Canopy Worsted is a soft and slightly shimmering blend of 50% alpaca, 30% merino wool, and 20% bamboo, with 200 yards to each 100 gram skein.


The bamboo gives it a gentle drape, and the alpaca gives it a soft halo, but it maintains a crisp stitch definition that does well in cables and texture patterns.


The hats and cowls of Weekenders make good use of Canopy Worsted’s many positive qualities.



Anne and I can both attest that Canopy Worsted is delightful in the hands and on the needles–I treated myself to a sweater’s worth last Fall, and Anne can’t seem to take off her “Cumberland” cowl. In fact, she recently started making one for her mother. It’s a special skein of yarn, Canopy Worsted, and each of these patterns makes the most of just one skein.


Come by the shop to pick up a copy of Weekenders and a skein or two of Canopy Worsted! See you there.

New from the Fibre Company.

About a year ago, we introduced Acadia, a beautiful and unique dk weight yarn from the Fibre Company, a small yarn company out of Pennsylvania. We were dazzled by their array of natural fiber yarns when we saw them at TNNA, but limited ourselves to just one yarn in a small selection of colors, not knowing if our knitters and crocheters would fall for the yarn as hard as we did. In a quick succession of reorders that brought more and more new colors and project ideas to the shop, it became clear that the Fibre Company would be heartily embraced at the Hillsborough Yarn Shop. We allowed ourselves to go a little further this year, bringing in three additional Fibre Company yarns. The first two are here, and the third is expected in early October. Say hello to Fibre Company Savannah and Canopy Worsted!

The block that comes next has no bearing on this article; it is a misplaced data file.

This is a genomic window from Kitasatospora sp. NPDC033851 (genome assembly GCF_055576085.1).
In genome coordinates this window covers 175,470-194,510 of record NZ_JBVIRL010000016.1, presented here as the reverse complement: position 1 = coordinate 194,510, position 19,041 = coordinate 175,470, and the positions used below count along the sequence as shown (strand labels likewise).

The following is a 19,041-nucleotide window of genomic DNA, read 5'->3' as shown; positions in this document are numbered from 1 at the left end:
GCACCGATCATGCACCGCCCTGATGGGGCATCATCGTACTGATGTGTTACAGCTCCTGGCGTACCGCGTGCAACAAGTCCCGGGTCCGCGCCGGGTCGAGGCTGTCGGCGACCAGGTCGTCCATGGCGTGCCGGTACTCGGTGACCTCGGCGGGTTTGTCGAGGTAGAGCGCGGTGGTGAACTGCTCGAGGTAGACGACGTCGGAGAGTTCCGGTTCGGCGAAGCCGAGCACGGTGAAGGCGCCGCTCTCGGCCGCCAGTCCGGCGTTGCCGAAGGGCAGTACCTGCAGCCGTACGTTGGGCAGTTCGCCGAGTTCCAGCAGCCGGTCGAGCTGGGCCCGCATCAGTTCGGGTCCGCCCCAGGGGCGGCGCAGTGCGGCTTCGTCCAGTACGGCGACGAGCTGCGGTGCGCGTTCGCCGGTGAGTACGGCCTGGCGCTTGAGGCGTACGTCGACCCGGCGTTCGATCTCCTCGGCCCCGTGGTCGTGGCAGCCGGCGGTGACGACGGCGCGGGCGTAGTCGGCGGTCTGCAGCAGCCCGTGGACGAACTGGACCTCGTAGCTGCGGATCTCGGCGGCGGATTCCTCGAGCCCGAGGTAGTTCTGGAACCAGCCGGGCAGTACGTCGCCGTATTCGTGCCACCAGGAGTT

Savannah is a sport weight blend of 50% wool, 20% cotton, 15% linen, and 15% soya, which is spun and dyed in the US. The wool content gives elasticity to all those plant fibers, and each fiber takes the dye a little differently, giving the colorways a rustic heathered look. We think Savannah is a perfect blend of fibers for our Southern climate, suitable for all-seasons garments and accessories.


Canopy Worsted is a light worsted weight blend of 50% baby alpaca, 30% merino wool, and 20% viscose from bamboo.


This blend of fibers makes for a lustrous, drapey fabric that still has great stitch definition for texture patterns.


Anne and I both worked on a Canopy Worsted swatch, and neither of us wanted to put it down. Yours truly has already acquired a sweaters’ worth, and put everything aside to cast on for said sweater. That said, Canopy Worsted is also well-suited to smaller accessories like scarves, cowls, hats, and shawls. For a more structured garment, like fingerless mitts, consider going down a needle size or two for a sturdier fabric.


We’re still suckers for Acadia, too–the Fibre Company made four new colors for Fall, all in neutral shades, and we ordered two bags in each color. They fill out the ever-growing Acadia spectrum nicely.


Come by the shop to see all these new yarns from the Fibre Company, and to plan your next project. We’re planning some exciting events featuring the Fibre Company in the coming weeks–stay tuned!